We all tend to live in multiple worlds. By this, I mean that we tend to spend mental time on the past and the future, even as our bodies dwell in the present. We read or listen about others’ lives—real or imaginary—rather than living our own. We resist “what is,” in a variety of ways and for a variety of reasons.
Sometimes it’s less about resistance and more about practicality. As I said last week, I’ve launched an online retreat, The Advent of Jesus through the Eyes of Others, and so I’ve been spending a lot of time focused on the events that took place in that first Advent and Christmastide. I’ve been refining meditations, considering reflection questions, creating fitting activities that will help retreatants connect more deeply with these ancient events through their own modern lives and activities.
I have lost count of the number of times over the years that I’ve explained to people in spiritual guidance that we can only really encounter God in the present moment. If we’re replaying the past or fearing the future, we’re in our heads, not living in the present reality, which is the only place where God can meet us. That is why Centering Prayer and related forms of meditation are about repeatedly bringing us back to the present moment, over and over again. As we learn to return to the present, we learn to return to God, to what is, rather than to what we imagine, one way or another.
So it’s a paradox that I am focusing both on Advent past (Jesus’ birth) and future (online retreat) and on living in this present moment—which involves preparation for the future by reflecting on the past. In this, I recognize another level in my understanding of kairos vs. chronos.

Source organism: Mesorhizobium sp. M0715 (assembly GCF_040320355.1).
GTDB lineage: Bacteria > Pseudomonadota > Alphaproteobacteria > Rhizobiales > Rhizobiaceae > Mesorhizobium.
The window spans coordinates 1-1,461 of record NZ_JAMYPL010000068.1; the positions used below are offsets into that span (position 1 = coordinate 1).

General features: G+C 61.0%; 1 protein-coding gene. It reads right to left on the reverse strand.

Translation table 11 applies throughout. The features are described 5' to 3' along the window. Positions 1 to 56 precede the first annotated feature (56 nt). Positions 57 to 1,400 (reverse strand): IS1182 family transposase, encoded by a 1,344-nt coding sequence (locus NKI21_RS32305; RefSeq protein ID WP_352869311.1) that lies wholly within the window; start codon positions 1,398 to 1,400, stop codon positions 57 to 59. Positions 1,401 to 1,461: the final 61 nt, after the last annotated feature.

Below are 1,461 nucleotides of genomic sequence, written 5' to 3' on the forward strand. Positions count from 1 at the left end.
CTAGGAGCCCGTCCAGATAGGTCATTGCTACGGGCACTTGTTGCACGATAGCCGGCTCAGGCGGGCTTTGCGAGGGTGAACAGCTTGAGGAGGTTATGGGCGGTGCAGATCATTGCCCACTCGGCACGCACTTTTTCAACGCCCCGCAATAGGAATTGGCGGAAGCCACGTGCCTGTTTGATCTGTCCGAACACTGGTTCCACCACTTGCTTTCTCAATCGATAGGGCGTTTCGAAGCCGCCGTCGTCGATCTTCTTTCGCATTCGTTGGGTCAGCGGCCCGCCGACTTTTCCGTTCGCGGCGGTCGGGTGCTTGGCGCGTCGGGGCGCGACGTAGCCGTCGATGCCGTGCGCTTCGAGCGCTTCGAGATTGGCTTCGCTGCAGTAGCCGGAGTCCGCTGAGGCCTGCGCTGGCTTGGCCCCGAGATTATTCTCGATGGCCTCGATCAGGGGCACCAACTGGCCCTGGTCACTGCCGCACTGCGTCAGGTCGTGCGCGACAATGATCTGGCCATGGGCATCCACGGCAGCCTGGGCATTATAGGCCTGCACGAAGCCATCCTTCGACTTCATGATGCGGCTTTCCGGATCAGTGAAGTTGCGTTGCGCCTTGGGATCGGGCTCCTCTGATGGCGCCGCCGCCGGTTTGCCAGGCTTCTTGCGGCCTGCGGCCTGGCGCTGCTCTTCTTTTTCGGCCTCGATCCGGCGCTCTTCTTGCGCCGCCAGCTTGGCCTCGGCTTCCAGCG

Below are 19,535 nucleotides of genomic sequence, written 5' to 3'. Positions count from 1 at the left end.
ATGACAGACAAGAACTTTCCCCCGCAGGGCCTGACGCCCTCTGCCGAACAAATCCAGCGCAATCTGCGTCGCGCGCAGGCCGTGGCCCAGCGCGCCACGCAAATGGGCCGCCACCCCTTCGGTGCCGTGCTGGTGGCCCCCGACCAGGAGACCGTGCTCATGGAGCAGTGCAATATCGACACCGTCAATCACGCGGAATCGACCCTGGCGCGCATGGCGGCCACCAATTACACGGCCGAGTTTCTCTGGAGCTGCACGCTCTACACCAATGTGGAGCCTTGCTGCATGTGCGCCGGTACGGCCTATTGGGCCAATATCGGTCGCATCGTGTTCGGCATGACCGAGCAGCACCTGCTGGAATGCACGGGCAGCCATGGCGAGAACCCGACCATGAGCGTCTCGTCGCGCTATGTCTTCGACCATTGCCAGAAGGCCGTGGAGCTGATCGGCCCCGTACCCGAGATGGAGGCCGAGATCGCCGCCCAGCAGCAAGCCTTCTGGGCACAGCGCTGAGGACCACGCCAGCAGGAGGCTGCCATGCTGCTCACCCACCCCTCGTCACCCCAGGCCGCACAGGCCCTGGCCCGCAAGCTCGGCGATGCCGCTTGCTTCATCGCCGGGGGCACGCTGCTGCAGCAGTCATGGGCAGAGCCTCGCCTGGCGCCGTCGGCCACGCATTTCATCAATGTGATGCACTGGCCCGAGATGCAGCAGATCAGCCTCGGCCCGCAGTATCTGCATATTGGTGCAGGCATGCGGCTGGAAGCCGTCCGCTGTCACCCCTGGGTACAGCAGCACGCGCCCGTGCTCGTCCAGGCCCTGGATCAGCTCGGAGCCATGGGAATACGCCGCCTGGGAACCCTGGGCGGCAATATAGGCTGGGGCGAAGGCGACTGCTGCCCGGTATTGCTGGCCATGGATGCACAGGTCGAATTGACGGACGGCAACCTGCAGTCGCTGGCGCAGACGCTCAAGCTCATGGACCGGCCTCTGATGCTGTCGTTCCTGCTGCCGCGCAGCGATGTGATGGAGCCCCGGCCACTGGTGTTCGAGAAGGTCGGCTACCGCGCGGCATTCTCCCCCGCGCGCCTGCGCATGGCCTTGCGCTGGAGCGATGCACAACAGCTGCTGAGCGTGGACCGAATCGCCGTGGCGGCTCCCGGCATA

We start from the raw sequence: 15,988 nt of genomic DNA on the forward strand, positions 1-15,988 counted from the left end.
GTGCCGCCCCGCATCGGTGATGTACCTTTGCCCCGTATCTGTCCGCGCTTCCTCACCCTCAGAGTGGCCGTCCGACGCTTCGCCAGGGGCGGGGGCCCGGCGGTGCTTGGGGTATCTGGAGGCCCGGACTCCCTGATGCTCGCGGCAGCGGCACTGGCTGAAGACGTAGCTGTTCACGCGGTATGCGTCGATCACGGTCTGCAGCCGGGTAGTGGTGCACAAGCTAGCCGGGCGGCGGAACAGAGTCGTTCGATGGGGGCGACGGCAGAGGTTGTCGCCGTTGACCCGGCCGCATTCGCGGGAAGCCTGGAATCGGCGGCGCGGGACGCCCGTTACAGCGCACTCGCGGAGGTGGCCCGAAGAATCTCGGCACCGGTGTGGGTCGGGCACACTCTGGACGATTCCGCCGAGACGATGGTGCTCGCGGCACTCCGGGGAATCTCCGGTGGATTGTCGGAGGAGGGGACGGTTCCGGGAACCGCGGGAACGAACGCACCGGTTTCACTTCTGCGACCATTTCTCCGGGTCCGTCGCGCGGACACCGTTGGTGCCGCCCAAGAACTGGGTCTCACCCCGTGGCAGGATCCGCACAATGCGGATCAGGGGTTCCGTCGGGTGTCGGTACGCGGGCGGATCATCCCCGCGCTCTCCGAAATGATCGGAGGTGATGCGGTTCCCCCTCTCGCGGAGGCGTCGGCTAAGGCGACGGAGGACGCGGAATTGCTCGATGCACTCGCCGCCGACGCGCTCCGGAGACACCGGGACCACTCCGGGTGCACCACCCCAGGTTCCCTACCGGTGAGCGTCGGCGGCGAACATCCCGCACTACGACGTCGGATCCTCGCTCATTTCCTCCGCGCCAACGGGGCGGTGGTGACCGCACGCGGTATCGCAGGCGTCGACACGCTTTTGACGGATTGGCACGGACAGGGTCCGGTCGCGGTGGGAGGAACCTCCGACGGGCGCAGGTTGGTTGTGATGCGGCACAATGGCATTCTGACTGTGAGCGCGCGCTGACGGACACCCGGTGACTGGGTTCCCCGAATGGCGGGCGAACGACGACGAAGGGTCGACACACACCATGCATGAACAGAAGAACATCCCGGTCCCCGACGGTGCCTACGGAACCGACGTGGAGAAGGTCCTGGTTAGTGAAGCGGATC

Both these terms are Greek words that have been developed a Christian meaning. Chronos is the root word of our term “chronology” and has the denotation of linear, progressive time, like the time on our watches and calendars. Kairos, on the other hand, speaks to something beyond linear time. It’s a sense of the “right” time, an opportune time, a time beyond measure. It’s our momentary capacity to live beyond our mind’s understanding of linear time. It’s living in the present moment, and somehow understanding that we’re encompassing past and future as well—just as all that we have been and will be are embodied in the same flesh that we inhabit right now.
It’s a brain-teasing understanding that really needs to move beyond “understanding” to a deeper feeling—not unlike what I’m seeking to do for those who join me on this Advent retreat journey. We will dip back into Christian history—and we will live that history in our own time, in our own way. Like with the Reign of God that Jesus sought to proclaim through his ministry, it is already becoming manifest as we speak of it and seek to live it out—and remains elusively “not yet” because it is not fully formed in our still-struggling world.
I invite you to spend some time this week pondering kairos and chronos and your own capacity for accepting what is and living in the present moment.